Scruff by Alice Bowsher

A little while ago a surprise parcel of children’s books arrived from lovely Lefki at Cicada Books and today I’m reviewing the first – Scruff by Alice Bowsher.

Scruff is available for purchase here.

Scruff

I wanted a dog… This one was perfect! Nobody wanted him because he looked scruffy…. but I m a scruffy guy so that suited me just fine.

After picking out the scruffiest dog at the pound, the narrator is surprised to find that Scruff isn’t what he initially seemed. He doesn’t want to catch sticks… or roll in the mud or swim in the pond. What could be the problem? It turns out that Scruff just loves being pampered!

So the narrator goes along with it. They wash, brush, trim and polish together, until they are anything but scruffy! In their newly groomed state they go to the dog show… and win the prize for the dog that looks most like its owner!

A funny story that is sure to charm dog-mad little ones and their parents.

My Review of Scruff

Scruff and his owner need a haircut.

I always like to comment on the physical properties of children’s books and Alice Bowsher’s Scruff is robust and durable with a cover that would easily wipe clean from sticky fingers, making it ideal for home or school use. The illustrations are naive in style, appealing to young children, whilst being entertaining and supportive of the text, helping language acquisition, as well as being funny. I loved the fact that Scruff’s owner is not Caucasian as this helps celebrate diversity and shows young children that people of all ethnicities have status.  The majority of the other people in the book are multi-cultural in appearance too.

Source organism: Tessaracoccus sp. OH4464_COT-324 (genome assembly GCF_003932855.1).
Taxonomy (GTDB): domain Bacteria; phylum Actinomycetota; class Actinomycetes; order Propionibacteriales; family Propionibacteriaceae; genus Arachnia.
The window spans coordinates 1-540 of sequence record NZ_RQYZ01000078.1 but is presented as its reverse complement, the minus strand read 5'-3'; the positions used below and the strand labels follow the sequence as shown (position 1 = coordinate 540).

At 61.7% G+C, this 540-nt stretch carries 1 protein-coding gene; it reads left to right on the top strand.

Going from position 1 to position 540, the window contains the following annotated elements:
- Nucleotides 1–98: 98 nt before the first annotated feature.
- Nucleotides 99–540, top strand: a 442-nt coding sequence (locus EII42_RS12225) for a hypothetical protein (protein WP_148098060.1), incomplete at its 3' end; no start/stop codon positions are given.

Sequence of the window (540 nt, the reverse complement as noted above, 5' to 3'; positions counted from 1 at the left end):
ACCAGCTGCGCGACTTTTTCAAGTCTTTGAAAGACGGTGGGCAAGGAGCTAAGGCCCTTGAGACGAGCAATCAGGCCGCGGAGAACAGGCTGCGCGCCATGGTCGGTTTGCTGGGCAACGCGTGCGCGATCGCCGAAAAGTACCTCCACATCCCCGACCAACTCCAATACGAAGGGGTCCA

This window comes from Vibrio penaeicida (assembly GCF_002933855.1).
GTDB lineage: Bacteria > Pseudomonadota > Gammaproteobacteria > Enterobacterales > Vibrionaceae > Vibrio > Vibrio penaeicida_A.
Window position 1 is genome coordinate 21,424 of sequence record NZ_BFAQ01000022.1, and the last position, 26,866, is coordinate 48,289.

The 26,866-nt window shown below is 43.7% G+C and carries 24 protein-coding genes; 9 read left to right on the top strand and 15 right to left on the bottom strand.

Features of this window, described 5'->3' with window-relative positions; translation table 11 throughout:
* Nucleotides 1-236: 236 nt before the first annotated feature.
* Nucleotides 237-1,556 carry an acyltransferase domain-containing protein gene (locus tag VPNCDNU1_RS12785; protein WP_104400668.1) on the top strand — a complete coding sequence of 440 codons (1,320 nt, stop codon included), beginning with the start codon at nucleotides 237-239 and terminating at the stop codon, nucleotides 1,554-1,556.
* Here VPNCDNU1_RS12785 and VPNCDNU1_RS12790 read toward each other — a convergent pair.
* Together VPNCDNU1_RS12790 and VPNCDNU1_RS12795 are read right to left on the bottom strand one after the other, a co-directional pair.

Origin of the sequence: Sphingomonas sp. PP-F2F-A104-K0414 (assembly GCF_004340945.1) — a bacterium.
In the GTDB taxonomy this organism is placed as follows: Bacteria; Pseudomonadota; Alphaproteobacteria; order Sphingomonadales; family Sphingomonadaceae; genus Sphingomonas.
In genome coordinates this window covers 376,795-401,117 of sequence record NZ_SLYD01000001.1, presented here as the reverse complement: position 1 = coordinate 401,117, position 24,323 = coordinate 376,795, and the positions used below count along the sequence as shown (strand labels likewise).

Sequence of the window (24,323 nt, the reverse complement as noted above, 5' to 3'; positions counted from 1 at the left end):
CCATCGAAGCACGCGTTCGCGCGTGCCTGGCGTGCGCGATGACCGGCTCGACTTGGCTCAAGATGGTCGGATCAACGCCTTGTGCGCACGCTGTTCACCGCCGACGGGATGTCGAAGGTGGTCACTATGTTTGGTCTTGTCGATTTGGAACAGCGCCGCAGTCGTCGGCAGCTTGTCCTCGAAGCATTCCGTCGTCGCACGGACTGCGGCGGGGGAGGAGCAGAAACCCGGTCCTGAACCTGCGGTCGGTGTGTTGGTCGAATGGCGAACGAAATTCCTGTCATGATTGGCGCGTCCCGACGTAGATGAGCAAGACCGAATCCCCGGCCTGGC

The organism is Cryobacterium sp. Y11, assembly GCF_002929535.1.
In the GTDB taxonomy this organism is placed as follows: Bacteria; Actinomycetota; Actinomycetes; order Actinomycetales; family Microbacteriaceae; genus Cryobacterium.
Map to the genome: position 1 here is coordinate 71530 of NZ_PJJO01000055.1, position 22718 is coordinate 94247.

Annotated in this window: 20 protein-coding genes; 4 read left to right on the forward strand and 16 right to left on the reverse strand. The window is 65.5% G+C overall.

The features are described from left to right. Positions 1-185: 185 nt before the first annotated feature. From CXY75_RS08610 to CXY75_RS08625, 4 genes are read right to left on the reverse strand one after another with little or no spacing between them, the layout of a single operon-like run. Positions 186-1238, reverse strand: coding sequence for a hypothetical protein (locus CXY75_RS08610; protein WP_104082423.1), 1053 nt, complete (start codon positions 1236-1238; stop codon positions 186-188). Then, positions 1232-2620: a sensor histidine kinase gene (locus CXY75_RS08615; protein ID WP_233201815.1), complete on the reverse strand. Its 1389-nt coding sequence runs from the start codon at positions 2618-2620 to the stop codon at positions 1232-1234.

There’s a smashing story in Scruff that celebrates being different and helps children explore how we judge (quite literally) by appearances. Scruff does not behave like ‘normal’ dogs and I very much liked the concept of being individual because too frequently children are expected to behave as an homogeneous mass. The ending to the story shows clearly that we all have a talent for something even if it isn’t necessarily what we set out to do so that children can learn to accept themselves and find their own winning ways.

Scruff is an entertaining and informative book that could lead to all kinds of further child development as well as being enjoyed just as a story. I could envisage counting the dogs and owners at the dog show, looking for pictures of animals that look like people and finding out about them, talking about how to look after pets, producing artwork of pets and animals and so on. Scruff is a small book that packs a punch.

About Alice Bowsher

Alice Bowsher is an illustrator based in south-east London who has worked on numerous projects.

For more information, visit Alice’s website. You can follow Alice on Twitter @abowsh.

Penguin Beach by Lawrence Prestidge

My enormous thanks to Jade Callaway for offering me a copy of children’s book Penguin Beach by Lawrence Prestidge in return for an honest review which I am delighted to share today.

Penguin Beach is published by Matador Children’s Books and is available for purchase through the links here.

Penguin Beach

Clyde loves being a penguin! He’s the star of the show at London Zoo’s Penguin Beach, delighting visitors every day. From the way he waddles, to his tuxedo-like feathers, no one can resist the loveable charms of Clyde the penguin. That is, until Diego, a new penguin from Spain, arrives. Why do the visitors love his back-flips and leaps so much? And why are the other penguins so impressed by him?